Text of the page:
steepholm (steepholm) wrote,

C.S.L. again

I've been compiling a list of quotations for a sig. file. Maybe I'll never get around to using it, but it's made me very aware of the way that interesting turns of phrase slip through my butter (or low-cholestrol equivalent) fingers, never to be seen again. Then again, the luxuriant wastefulness of that has its own appeal.

Anyhow, I'm not doing so well with the file. I've only got about a dozen quotes, so far: I keep forgetting to write them down quickly enough. Luminous quotations are a bit like dreams - terribly vivid at the time, and you think you'll never forget them or the way you felt when you heard them - and then they're gone.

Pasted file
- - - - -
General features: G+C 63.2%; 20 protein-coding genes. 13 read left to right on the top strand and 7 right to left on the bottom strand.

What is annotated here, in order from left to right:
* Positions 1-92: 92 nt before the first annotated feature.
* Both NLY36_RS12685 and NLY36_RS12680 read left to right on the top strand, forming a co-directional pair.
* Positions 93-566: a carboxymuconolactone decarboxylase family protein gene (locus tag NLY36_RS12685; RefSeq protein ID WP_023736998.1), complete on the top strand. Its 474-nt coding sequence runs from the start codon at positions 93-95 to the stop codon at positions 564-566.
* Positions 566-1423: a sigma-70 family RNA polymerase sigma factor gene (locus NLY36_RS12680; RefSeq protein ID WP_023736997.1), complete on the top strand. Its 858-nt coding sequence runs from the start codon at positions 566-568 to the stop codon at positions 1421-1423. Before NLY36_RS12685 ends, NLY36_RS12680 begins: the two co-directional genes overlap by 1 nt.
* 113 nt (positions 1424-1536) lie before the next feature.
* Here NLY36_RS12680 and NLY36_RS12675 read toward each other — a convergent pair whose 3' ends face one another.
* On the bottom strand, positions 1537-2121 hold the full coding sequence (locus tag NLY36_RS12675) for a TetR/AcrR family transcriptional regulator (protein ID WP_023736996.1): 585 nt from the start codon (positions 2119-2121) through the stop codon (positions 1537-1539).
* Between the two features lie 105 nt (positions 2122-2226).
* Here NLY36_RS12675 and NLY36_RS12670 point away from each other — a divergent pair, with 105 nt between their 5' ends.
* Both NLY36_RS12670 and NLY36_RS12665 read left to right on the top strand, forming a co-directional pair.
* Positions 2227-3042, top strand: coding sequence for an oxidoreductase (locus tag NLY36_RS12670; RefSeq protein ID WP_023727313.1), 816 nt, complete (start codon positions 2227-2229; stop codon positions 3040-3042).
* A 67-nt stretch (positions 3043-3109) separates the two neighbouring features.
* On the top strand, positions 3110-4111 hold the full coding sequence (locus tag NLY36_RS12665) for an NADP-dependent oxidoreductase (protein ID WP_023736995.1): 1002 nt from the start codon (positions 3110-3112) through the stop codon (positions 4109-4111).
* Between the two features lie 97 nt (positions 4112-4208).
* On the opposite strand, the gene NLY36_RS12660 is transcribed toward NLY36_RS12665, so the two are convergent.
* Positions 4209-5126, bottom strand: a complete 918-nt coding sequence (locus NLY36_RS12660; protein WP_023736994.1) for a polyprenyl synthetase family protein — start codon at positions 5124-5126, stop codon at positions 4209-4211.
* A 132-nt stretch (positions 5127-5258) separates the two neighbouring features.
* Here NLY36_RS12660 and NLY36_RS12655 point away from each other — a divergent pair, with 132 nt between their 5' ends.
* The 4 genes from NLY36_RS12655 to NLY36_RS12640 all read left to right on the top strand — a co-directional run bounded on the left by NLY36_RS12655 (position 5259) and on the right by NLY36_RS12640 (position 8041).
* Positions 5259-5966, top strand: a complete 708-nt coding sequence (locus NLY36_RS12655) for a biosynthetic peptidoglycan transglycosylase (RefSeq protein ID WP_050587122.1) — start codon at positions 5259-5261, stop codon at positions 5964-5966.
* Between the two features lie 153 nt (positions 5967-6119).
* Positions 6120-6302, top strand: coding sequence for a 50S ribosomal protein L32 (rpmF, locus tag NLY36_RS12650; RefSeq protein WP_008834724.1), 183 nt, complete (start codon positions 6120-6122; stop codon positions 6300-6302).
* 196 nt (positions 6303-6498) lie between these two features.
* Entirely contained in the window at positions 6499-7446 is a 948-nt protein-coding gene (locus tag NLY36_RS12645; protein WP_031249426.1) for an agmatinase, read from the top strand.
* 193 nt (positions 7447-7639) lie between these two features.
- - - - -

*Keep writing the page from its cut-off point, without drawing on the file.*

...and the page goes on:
Still, here's one that I keep coming back to. It's from C. S. Lewis again, but from a fairly ephemeral source: his 1954 Time and Tide review of The Lord of the Rings. (Actually, it was reprinted in Of this and Other Worlds, but even that's not a very well-known book.) Put the collective unconscious to one side, and see what you think of it, because to me it's the most exquisitely succinct statement of a profound idea, sexist pronoun notwithstanding:

“A myth points, for each reader, to the realm he lives in most. It is a master key; use it on what door you like.”

Perhaps this shines particularly brightly at the moment, because the book I think I've just written has it as its underlying principle. But it's just so right!

Or maybe you think otherwise...?
Tags: books, c. s. lewis
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